South Sudan faces test of transparency commitments in pursuing oil-backed financing
South Sudan must exercise caution and total transparency in pursuing oil-backed financing, said Global Witness today. The detailed publication of any loan agreement will be critical in preventing exploitative terms, corruption, and mismanagement from undermining immediate benefits.
There have been several reports over the last week of the Government of South Sudan securing loans---ranging from US$100-500 million---to mitigate the impacts of the current economic crisis and finance specific infrastructure projects. The exact terms of these deals have not been published but there are indications that they will be, at least in part, tied to future oil revenues. Global Witness and others have repeatedly documented the instability and capital flight that result when resource-rich developing countries take on large public debt in the absence of robust public reporting and auditing systems. (1)
“Taking on loans with a commitment to repay them in future oil production or revenues can be risky under the best circumstances,” said Global Witness Campaigner Dana Wilkins. “The risks of corruption and mismanagement are huge, and given the importance of oil to South Sudan’s future, the Government must be extremely careful and transparent in managing these deals.”
Prior to South Sudan’s oil production shutdown in late January, oil revenues made up more than 98% of the annual budget. Though austerity measures are being put in place to address this near total deficit, reserves held by the Central Bank are reportedly depleting quickly and critical institution-building, infrastructure, and other projects may have to go unfunded. (2)
Many South Sudanese citizens believe that the state can survive until a new deal with Sudan can be agreed or alternative export routes can be built, based on the fact the country’s oil wealth will remain safe in the ground for future use. Though the oil may be physically secure, the rights to it can be mortgaged off to foreign financial institutions for immediate funding. In many cases from around the world, this process has been done behind closed doors, the wider public having no idea that their natural resources have been pre-sold, sometimes years in advance and at likely exorbitant interest rates. (3)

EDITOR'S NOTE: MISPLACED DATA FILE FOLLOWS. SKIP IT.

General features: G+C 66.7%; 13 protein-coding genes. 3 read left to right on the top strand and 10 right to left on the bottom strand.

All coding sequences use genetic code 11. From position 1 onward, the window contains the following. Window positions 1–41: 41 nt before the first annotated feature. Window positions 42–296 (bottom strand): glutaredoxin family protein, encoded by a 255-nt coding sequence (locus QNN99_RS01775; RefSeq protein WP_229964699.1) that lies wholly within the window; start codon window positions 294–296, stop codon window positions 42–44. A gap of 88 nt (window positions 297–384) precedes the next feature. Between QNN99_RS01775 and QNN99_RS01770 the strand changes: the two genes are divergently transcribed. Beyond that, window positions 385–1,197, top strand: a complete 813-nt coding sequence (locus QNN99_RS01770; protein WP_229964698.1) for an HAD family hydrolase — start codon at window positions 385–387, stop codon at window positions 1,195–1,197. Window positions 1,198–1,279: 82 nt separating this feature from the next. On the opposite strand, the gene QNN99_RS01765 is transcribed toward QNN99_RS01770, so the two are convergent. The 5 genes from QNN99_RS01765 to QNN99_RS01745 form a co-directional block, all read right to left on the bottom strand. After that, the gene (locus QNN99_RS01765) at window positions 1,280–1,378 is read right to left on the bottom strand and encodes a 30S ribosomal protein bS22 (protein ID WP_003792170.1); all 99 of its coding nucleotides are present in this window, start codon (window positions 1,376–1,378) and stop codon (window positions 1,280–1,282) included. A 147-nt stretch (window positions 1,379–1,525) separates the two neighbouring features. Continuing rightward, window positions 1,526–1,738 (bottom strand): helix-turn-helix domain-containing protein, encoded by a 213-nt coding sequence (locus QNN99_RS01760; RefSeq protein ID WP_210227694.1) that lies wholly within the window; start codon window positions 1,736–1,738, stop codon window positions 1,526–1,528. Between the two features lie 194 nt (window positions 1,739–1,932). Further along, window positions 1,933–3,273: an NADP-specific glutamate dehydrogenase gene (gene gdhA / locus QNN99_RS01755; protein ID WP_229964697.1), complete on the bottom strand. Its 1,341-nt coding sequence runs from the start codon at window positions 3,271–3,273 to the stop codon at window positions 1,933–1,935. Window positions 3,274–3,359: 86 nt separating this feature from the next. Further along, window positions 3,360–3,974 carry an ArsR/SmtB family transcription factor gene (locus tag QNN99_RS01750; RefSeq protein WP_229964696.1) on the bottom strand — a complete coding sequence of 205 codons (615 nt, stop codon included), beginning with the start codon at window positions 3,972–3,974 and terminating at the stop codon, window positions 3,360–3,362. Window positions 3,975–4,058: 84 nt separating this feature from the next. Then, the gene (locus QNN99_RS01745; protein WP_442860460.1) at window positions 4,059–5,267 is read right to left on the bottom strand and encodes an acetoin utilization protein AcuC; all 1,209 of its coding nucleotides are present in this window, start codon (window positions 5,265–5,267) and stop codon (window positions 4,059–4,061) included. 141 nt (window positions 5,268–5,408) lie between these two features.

If the Government of South Sudan feels that oil-backed loans are currently necessary to prevent economic collapse, it is critical that robust protections are put in place to minimize future costs and consequences. According to international best practice as outlined by the International Monetary Fund, money from these loans should be received by a carefully controlled national bank account managed by the Ministry of Finance and Economic Planning, and the balance, liabilities, and loan terms should be fully disclosed to the public.
“As the rightful owners of the country’s natural resources, all South Sudanese citizens should be allowed the information necessary to understand exactly what has been agreed and what the future obligations of the country will be,” added Wilkins. “This will be one of the first major tests of the Government’s repeated commitments to transparency and accountability.”
(2) A new oil deal to allow South Sudan to resume exporting its crude oil via the existing pipelines and marine terminal in Sudan is still possible. But the protracted and volatile nature of the negotiations and recent border conflicts make it difficult to foresee a return to normal production and export operations within the next 6 months at least.
(3) This can very quickly create a debt cycle whereby a developing country is caught in a loop of repaying debt with current revenues, will being forced to take out more loans to finance public services and government salaries.
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